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Biodiversity:
How to Photograph Science Researchers at Work

by Edwin Brosens

 

 

Photo of Professor Kees van Achterberg at Prehistoric Times Museum in Boxtel, Netherlands by Edwin Brosens
© 2010 Edwin Brosens.  All rights reserved.
 

Professor Kees van Achterberg
 

Sony Alpha 700 + 20/1.8 lens + Flash,  F/10 @ 1/40 sec



For decades, the communication between scientists and the public has been characterized by long-distance criticism and many heated discussions.  Photographs can provide a better understanding of the important work scientists do and the influence their work has on our daily livesóespecially in the case of large projects dealing with biodiversity.  However, before we can start shooting photos, we have to know and understand how a scientist looks at the subject he or she is studying.
 

 

If you donít already know a scientist personally and wish to find one, visit the nearest museum or institute,  make an appointment with the scientist working there, and explain your idea is to shoot a series of photos of his/her research.  Look for someone who is studying a subject you find interesting, because you need to be interested in order to represent the work appropriately.  Otherwise the photographs will be empty and wonít tell a story.  Your images must be able to translate the work of the scientist for the public.

 

My own first contact with a scientist happened in 2007.  I had done an exhibition at the Natural History Museum, Rotterdam, Netherlands, after shooting photos of a parasitic wasp.  I asked the Latin name of the insects, and the museum representatives sent me to Professor Kees van Achterberg of NATURLIS Leiden, Netherlands.  He also teaches at the South China Agricultural University at City Guangzhou, China.  Every year a few students from China visit the NATURALIS for their educational research, and Kees helps them.  Last year, I had an opportunity to shoot photos of student Chun-dan Hong of China and Kees during their research of parasitic wasps from Russia.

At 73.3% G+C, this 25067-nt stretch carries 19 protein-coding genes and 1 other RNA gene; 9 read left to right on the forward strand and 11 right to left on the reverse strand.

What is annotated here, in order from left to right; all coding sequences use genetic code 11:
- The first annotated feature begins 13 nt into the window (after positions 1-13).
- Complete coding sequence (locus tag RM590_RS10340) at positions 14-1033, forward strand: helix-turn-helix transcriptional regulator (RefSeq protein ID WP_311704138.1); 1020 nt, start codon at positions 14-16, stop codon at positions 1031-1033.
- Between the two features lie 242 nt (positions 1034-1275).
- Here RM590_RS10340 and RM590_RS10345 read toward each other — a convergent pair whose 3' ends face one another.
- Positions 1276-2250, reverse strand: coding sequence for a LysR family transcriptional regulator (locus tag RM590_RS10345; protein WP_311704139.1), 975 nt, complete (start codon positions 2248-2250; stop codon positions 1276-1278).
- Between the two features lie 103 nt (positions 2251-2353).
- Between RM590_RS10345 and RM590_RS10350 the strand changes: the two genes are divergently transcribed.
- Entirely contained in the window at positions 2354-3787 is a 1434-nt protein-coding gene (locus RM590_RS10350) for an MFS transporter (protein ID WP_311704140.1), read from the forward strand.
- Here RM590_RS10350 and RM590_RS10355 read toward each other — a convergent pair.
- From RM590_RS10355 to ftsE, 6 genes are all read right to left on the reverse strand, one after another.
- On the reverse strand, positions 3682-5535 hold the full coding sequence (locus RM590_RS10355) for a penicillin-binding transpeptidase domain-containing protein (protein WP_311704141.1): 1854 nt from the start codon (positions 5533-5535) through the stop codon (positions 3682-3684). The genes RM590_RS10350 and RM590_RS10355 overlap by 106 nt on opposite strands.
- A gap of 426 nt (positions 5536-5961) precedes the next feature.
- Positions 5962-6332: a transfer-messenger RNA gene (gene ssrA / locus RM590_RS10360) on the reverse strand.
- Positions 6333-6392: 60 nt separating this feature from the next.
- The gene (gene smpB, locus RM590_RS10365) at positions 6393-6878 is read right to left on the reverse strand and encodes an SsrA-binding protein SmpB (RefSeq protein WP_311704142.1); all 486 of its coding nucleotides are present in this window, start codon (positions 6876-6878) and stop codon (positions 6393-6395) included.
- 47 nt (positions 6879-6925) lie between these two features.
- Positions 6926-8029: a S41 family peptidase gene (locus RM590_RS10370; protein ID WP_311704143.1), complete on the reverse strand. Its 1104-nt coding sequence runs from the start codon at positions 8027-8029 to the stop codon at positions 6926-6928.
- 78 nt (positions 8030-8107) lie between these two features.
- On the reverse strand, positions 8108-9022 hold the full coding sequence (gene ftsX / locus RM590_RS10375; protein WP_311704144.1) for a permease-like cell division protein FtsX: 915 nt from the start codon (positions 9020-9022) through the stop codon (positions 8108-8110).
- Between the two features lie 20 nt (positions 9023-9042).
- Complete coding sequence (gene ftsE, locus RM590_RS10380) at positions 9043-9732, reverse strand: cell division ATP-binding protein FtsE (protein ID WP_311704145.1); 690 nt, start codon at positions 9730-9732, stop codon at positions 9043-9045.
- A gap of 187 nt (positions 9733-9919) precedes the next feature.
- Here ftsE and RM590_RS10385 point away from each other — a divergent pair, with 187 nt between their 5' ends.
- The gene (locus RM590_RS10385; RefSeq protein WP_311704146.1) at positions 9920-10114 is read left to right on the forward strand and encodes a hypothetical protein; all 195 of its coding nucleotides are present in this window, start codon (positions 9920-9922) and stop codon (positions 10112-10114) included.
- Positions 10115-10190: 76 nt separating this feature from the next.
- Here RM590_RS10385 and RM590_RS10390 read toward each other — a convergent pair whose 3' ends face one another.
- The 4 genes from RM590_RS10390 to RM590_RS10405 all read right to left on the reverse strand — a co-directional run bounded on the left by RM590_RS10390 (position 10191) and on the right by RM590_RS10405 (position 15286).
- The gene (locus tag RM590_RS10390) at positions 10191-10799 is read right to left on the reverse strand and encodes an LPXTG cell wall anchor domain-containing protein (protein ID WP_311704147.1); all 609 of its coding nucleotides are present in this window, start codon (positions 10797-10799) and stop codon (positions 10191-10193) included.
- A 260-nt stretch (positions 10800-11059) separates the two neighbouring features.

Photo of student Chun-dan Hong at Prehistoric Times Museum in Boxtel, Netherlands by Edwin Brosens

© 2010 Edwin Brosens.  All rights reserved.
 

Chun-dan Hong
 

Sony alpha 700 + 20/1.8 lens + Flash,  F/16 @ 1/13 sec


 

Photo of Professor Kees van Achterberg and Chun-dan Hong at Prehistoric Times Museum in Boxtel, Netherlands by Edwin Brosens
© 2010 Edwin Brosens.  All rights reserved.
 

Kees van Achterberg and Chun-dan Hong
 

Sony alpha 700 + 20/1.8 lens + Flash, 
F/10 @ 1/8 sec


 

For the above and to the left, I used a Sigma 20/1.8 mm wide-angle lens.  With my Sony Alpha 700, I have 1.5 x 20 = 30 mm lens, so I get a natural perspective in the image.  A Sigma 10-20 mm/3.5-5.6 will give an unrealistic image, because it blows up the perspective. While photographing, I try keep as close as possible to the subjects to get a great perspective in the images.  But I have to take care that I donít irritate them as they work.  Otherwise, their behavior would change, and for the rest of the day I could forget getting them back to the natural reactions they had been showing.